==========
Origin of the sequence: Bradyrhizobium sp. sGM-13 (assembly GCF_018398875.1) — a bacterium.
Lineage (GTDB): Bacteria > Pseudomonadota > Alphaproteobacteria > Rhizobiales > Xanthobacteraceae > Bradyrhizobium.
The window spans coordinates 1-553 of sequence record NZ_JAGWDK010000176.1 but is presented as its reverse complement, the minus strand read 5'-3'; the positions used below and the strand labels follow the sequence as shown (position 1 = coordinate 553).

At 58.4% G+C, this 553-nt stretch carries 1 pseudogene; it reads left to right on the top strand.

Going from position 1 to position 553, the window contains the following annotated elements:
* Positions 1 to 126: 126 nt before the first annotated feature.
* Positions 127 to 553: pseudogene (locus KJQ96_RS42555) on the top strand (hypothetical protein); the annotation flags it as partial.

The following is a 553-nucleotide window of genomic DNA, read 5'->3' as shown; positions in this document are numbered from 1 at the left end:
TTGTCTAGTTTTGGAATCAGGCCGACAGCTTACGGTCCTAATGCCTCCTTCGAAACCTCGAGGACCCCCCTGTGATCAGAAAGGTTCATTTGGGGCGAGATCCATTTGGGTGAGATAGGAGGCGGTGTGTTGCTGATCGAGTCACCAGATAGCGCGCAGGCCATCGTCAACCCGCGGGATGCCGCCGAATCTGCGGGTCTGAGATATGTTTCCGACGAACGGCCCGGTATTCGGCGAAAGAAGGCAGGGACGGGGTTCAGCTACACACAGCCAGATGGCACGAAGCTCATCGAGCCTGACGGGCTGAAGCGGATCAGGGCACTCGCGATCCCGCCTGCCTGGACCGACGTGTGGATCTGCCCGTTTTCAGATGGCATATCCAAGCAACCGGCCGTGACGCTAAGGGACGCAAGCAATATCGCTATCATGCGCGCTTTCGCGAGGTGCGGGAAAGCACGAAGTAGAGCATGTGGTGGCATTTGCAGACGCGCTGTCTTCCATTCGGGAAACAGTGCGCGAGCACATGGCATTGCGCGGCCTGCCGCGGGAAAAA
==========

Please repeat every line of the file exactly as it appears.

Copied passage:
Origin of the sequence: Bradyrhizobium sp. sGM-13 (assembly GCF_018398875.1) — a bacterium.
Lineage (GTDB): Bacteria > Pseudomonadota > Alphaproteobacteria > Rhizobiales > Xanthobacteraceae > Bradyrhizobium.
The window spans coordinates 1-553 of sequence record NZ_JAGWDK010000176.1 but is presented as its reverse complement, the minus strand read 5'-3'; the positions used below and the strand labels follow the sequence as shown (position 1 = coordinate 553).

At 58.4% G+C, this 553-nt stretch carries 1 pseudogene; it reads left to right on the top strand.

Going from position 1 to position 553, the window contains the following annotated elements:
* Positions 1 to 126: 126 nt before the first annotated feature.
* Positions 127 to 553: pseudogene (locus KJQ96_RS42555) on the top strand (hypothetical protein); the annotation flags it as partial.

The following is a 553-nucleotide window of genomic DNA, read 5'->3' as shown; positions in this document are numbered from 1 at the left end:
TTGTCTAGTTTTGGAATCAGGCCGACAGCTTACGGTCCTAATGCCTCCTTCGAAACCTCGAGGACCCCCCTGTGATCAGAAAGGTTCATTTGGGGCGAGATCCATTTGGGTGAGATAGGAGGCGGTGTGTTGCTGATCGAGTCACCAGATAGCGCGCAGGCCATCGTCAACCCGCGGGATGCCGCCGAATCTGCGGGTCTGAGATATGTTTCCGACGAACGGCCCGGTATTCGGCGAAAGAAGGCAGGGACGGGGTTCAGCTACACACAGCCAGATGGCACGAAGCTCATCGAGCCTGACGGGCTGAAGCGGATCAGGGCACTCGCGATCCCGCCTGCCTGGACCGACGTGTGGATCTGCCCGTTTTCAGATGGCATATCCAAGCAACCGGCCGTGACGCTAAGGGACGCAAGCAATATCGCTATCATGCGCGCTTTCGCGAGGTGCGGGAAAGCACGAAGTAGAGCATGTGGTGGCATTTGCAGACGCGCTGTCTTCCATTCGGGAAACAGTGCGCGAGCACATGGCATTGCGCGGCCTGCCGCGGGAAAAA